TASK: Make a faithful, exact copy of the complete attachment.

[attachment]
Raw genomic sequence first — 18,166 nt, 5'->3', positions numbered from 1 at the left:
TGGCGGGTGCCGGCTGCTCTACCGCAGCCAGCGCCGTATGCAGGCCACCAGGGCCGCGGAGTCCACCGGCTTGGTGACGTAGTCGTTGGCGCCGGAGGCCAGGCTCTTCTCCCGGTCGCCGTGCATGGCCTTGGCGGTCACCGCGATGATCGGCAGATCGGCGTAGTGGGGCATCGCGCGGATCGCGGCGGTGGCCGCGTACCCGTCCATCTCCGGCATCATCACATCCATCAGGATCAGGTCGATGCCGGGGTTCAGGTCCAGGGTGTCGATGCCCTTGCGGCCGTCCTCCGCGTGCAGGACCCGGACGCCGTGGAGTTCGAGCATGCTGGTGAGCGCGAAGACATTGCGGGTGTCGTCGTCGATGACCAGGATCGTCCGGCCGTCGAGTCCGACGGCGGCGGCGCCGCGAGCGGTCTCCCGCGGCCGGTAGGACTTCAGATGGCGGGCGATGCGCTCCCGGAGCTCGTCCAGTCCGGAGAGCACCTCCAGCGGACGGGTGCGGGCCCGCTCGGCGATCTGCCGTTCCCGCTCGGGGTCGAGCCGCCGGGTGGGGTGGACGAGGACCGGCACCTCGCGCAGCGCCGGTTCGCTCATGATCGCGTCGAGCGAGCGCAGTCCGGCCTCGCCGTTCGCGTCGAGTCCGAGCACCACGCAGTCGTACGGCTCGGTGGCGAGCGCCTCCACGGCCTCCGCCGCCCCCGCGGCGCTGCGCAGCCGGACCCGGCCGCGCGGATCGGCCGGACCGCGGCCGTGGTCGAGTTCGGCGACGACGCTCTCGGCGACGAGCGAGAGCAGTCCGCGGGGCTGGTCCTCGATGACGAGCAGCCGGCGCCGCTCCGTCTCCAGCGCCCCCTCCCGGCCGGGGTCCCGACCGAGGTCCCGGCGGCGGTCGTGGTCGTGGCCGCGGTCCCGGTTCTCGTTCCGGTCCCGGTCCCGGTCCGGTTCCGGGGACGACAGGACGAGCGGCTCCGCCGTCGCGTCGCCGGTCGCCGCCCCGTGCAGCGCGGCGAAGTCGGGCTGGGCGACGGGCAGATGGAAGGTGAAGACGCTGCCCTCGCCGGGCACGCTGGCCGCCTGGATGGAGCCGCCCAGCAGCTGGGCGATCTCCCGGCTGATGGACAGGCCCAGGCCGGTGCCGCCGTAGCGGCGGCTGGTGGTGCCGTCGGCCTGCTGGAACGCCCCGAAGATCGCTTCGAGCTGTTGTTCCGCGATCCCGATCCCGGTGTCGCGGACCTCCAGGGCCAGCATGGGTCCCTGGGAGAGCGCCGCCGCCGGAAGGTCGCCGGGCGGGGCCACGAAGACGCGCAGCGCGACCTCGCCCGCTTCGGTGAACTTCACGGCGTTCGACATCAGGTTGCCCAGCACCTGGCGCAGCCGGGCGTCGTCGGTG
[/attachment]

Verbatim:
Raw genomic sequence first — 18,166 nt, 5'->3', positions numbered from 1 at the left:
TGGCGGGTGCCGGCTGCTCTACCGCAGCCAGCGCCGTATGCAGGCCACCAGGGCCGCGGAGTCCACCGGCTTGGTGACGTAGTCGTTGGCGCCGGAGGCCAGGCTCTTCTCCCGGTCGCCGTGCATGGCCTTGGCGGTCACCGCGATGATCGGCAGATCGGCGTAGTGGGGCATCGCGCGGATCGCGGCGGTGGCCGCGTACCCGTCCATCTCCGGCATCATCACATCCATCAGGATCAGGTCGATGCCGGGGTTCAGGTCCAGGGTGTCGATGCCCTTGCGGCCGTCCTCCGCGTGCAGGACCCGGACGCCGTGGAGTTCGAGCATGCTGGTGAGCGCGAAGACATTGCGGGTGTCGTCGTCGATGACCAGGATCGTCCGGCCGTCGAGTCCGACGGCGGCGGCGCCGCGAGCGGTCTCCCGCGGCCGGTAGGACTTCAGATGGCGGGCGATGCGCTCCCGGAGCTCGTCCAGTCCGGAGAGCACCTCCAGCGGACGGGTGCGGGCCCGCTCGGCGATCTGCCGTTCCCGCTCGGGGTCGAGCCGCCGGGTGGGGTGGACGAGGACCGGCACCTCGCGCAGCGCCGGTTCGCTCATGATCGCGTCGAGCGAGCGCAGTCCGGCCTCGCCGTTCGCGTCGAGTCCGAGCACCACGCAGTCGTACGGCTCGGTGGCGAGCGCCTCCACGGCCTCCGCCGCCCCCGCGGCGCTGCGCAGCCGGACCCGGCCGCGCGGATCGGCCGGACCGCGGCCGTGGTCGAGTTCGGCGACGACGCTCTCGGCGACGAGCGAGAGCAGTCCGCGGGGCTGGTCCTCGATGACGAGCAGCCGGCGCCGCTCCGTCTCCAGCGCCCCCTCCCGGCCGGGGTCCCGACCGAGGTCCCGGCGGCGGTCGTGGTCGTGGCCGCGGTCCCGGTTCTCGTTCCGGTCCCGGTCCCGGTCCGGTTCCGGGGACGACAGGACGAGCGGCTCCGCCGTCGCGTCGCCGGTCGCCGCCCCGTGCAGCGCGGCGAAGTCGGGCTGGGCGACGGGCAGATGGAAGGTGAAGACGCTGCCCTCGCCGGGCACGCTGGCCGCCTGGATGGAGCCGCCCAGCAGCTGGGCGATCTCCCGGCTGATGGACAGGCCCAGGCCGGTGCCGCCGTAGCGGCGGCTGGTGGTGCCGTCGGCCTGCTGGAACGCCCCGAAGATCGCTTCGAGCTGTTGTTCCGCGATCCCGATCCCGGTGTCGCGGACCTCCAGGGCCAGCATGGGTCCCTGGGAGAGCGCCGCCGCCGGAAGGTCGCCGGGCGGGGCCACGAAGACGCGCAGCGCGACCTCGCCCGCTTCGGTGAACTTCACGGCGTTCGACATCAGGTTGCCCAGCACCTGGCGCAGCCGGGCGTCGTCGGTG